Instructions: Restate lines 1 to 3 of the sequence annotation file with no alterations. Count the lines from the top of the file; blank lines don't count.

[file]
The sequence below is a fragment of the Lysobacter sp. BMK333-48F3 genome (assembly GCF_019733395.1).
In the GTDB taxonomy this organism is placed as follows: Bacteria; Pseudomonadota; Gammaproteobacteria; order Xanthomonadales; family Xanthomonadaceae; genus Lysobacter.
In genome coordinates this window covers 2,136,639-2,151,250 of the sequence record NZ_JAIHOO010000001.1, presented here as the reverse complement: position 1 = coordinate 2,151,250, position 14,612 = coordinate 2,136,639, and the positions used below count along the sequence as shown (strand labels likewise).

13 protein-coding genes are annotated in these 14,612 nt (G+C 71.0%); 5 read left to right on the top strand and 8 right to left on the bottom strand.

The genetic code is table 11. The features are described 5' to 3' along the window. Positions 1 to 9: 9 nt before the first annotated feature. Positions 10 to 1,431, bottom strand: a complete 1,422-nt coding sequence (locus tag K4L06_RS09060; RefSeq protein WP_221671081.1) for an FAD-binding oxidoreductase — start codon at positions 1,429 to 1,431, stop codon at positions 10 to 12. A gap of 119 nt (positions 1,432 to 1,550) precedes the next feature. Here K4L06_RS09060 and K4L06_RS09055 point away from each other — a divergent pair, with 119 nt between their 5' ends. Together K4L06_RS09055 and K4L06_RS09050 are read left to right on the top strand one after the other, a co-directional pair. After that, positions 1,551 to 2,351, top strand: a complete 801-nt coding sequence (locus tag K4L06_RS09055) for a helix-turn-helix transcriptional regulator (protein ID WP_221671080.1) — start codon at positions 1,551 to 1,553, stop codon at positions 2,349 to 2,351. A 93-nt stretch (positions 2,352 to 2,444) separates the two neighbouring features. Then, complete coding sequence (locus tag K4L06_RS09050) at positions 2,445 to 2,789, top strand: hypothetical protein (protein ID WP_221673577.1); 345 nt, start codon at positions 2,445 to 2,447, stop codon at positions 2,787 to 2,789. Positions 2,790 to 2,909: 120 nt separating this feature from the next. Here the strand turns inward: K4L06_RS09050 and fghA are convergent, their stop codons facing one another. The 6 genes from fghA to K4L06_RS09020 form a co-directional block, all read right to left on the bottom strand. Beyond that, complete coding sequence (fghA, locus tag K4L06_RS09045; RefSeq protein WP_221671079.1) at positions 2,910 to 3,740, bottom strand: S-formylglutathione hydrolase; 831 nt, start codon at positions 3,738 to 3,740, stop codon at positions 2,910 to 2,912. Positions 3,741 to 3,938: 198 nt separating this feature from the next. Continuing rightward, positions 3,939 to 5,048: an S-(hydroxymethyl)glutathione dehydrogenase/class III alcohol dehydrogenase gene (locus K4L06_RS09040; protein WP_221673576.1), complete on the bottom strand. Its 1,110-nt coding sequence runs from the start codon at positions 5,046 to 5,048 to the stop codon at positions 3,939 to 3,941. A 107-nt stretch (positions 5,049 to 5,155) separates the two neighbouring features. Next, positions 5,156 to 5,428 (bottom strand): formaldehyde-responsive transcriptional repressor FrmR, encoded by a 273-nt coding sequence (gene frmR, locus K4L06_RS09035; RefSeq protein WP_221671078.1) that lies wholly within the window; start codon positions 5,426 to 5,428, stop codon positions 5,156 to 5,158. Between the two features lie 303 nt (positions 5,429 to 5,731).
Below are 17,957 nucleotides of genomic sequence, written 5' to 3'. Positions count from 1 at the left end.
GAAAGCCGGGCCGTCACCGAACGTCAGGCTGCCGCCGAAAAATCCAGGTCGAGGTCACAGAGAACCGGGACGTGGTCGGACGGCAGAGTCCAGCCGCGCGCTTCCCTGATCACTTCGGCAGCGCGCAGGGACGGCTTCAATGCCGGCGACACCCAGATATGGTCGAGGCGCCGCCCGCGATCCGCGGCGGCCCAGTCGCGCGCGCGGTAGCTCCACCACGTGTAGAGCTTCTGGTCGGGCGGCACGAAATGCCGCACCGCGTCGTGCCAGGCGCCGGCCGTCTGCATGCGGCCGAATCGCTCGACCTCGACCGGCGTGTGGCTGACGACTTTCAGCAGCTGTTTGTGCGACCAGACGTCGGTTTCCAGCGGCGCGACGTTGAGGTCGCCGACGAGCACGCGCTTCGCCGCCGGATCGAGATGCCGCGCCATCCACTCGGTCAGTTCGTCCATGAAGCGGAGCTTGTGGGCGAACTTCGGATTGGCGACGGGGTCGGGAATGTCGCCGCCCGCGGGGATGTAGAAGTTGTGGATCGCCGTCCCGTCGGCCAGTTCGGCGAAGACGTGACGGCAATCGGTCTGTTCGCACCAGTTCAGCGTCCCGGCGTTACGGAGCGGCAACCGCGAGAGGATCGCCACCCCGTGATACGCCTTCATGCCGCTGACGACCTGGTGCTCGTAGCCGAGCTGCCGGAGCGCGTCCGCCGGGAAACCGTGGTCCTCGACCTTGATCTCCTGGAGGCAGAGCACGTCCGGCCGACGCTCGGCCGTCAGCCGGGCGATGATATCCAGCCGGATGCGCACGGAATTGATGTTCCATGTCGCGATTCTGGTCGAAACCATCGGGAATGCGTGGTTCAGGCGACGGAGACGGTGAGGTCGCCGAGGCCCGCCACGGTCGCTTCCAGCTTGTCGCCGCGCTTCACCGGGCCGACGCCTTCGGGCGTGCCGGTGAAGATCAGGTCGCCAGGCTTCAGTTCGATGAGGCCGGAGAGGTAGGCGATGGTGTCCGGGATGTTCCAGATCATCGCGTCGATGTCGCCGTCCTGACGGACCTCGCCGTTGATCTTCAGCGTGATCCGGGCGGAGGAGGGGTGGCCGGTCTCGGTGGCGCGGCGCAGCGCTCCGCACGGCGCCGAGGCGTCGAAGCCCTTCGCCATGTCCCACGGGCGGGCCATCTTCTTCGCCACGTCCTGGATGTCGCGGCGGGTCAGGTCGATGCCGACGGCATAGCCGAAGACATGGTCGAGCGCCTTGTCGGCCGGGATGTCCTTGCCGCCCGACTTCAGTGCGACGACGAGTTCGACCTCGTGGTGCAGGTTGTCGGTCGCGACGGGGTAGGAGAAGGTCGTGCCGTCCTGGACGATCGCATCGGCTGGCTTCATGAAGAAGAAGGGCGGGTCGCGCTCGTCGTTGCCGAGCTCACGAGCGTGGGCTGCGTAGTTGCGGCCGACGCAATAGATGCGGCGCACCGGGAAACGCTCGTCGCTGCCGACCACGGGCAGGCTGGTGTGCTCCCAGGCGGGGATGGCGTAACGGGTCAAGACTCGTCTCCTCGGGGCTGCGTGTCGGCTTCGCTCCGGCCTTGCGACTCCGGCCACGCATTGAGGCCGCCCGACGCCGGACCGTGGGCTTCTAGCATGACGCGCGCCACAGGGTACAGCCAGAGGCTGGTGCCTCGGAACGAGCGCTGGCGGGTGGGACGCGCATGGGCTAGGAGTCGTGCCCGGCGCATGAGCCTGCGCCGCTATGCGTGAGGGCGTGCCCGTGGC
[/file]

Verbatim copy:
The sequence below is a fragment of the Lysobacter sp. BMK333-48F3 genome (assembly GCF_019733395.1).
In the GTDB taxonomy this organism is placed as follows: Bacteria; Pseudomonadota; Gammaproteobacteria; order Xanthomonadales; family Xanthomonadaceae; genus Lysobacter.
In genome coordinates this window covers 2,136,639-2,151,250 of the sequence record NZ_JAIHOO010000001.1, presented here as the reverse complement: position 1 = coordinate 2,151,250, position 14,612 = coordinate 2,136,639, and the positions used below count along the sequence as shown (strand labels likewise).